Sculptures in the Modern Age were with the complete influence of western sculptural art, introduced by the European colonists in India. This brought the concept of Indo-Saracenic sculptures which was the hybrid of native Indian style with the Gothic style of sculptures.
British used their Gothic style of sculptures in amalgamation with the existing Indian style of sculpture to establish their colonial superiority in India and developed several masterpieces of this kind of unique visual art form. The Indo Saracenic sculptures, could not survive for the longer time as Indians switched back to their native styles of sculpture in order to protest against colonial suppression.
Few of the characteristic features of the Indo-Saracenic sculptures were the enormous statues with the finest facial expressions influenced by the Gothic style while features included from the native Indian style were bulbous domes, vaulted roofs, chhatris with domes, arches, overhanging eaves, domed kiosks, pinnacles, towers or minarets with the traditional styles of engraving and carvings.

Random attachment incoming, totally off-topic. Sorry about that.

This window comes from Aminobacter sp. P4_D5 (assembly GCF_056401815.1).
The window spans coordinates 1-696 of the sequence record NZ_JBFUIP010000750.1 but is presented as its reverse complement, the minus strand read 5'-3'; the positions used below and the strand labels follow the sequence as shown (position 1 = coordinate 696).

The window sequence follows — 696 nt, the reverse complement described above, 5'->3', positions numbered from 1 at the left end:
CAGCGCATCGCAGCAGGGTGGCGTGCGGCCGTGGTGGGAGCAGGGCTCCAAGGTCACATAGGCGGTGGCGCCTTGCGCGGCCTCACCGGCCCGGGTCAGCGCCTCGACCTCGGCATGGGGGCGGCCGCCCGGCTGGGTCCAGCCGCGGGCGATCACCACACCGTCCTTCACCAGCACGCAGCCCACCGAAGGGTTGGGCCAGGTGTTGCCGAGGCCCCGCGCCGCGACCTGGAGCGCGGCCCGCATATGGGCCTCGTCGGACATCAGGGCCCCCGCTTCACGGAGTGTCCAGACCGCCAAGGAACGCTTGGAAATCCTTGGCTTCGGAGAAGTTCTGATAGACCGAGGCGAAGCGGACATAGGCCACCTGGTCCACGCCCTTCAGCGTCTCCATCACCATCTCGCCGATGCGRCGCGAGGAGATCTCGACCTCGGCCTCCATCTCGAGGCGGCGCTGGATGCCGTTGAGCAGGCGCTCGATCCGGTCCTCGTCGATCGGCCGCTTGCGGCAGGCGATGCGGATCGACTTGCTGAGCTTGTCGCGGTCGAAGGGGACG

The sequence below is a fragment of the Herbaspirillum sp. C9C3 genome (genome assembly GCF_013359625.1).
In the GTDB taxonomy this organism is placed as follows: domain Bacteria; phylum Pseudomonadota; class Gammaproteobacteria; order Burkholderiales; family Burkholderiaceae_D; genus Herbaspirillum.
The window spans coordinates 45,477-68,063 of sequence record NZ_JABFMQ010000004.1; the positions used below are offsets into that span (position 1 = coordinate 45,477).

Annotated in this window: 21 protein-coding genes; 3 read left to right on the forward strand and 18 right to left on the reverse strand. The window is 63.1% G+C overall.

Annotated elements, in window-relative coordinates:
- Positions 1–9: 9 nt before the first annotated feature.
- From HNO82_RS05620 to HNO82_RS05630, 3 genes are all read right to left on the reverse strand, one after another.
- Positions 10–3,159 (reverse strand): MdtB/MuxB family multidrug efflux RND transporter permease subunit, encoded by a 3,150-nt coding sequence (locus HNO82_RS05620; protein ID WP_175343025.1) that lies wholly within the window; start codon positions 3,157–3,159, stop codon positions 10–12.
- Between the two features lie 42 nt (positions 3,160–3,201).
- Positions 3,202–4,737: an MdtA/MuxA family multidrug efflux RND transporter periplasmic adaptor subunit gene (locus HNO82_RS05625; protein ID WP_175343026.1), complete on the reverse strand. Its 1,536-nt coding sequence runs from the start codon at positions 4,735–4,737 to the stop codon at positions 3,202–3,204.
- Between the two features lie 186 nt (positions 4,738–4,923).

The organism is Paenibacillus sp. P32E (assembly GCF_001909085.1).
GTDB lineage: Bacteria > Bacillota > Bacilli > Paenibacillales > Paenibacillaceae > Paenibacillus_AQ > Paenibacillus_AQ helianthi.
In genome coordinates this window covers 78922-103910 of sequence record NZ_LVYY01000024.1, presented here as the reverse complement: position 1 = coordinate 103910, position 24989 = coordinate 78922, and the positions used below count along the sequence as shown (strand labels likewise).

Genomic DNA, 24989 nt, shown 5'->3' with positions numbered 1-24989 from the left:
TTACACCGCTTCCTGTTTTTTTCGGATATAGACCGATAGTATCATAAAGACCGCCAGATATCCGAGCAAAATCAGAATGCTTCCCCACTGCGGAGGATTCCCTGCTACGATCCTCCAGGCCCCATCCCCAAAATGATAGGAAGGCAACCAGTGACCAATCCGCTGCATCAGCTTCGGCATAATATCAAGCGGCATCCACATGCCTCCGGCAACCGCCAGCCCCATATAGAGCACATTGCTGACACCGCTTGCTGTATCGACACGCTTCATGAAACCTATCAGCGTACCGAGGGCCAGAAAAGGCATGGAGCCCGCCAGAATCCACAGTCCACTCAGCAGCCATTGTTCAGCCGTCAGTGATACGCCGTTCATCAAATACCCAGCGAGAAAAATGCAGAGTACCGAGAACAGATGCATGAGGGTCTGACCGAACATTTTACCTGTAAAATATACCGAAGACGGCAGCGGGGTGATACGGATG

The most prominent illustrations of Indo-Saracenic style of sculptures are Gateway of India in Mumbai, Victoria Memorial in Kolkata, Muir College at Allahabad, Lakshmi Vilas Palace at Baroda, the General Post Office in Kolkata, Napier Museum at Thiruvananthapuram, Rashtrapati Bhavan
in New Delhi and many more.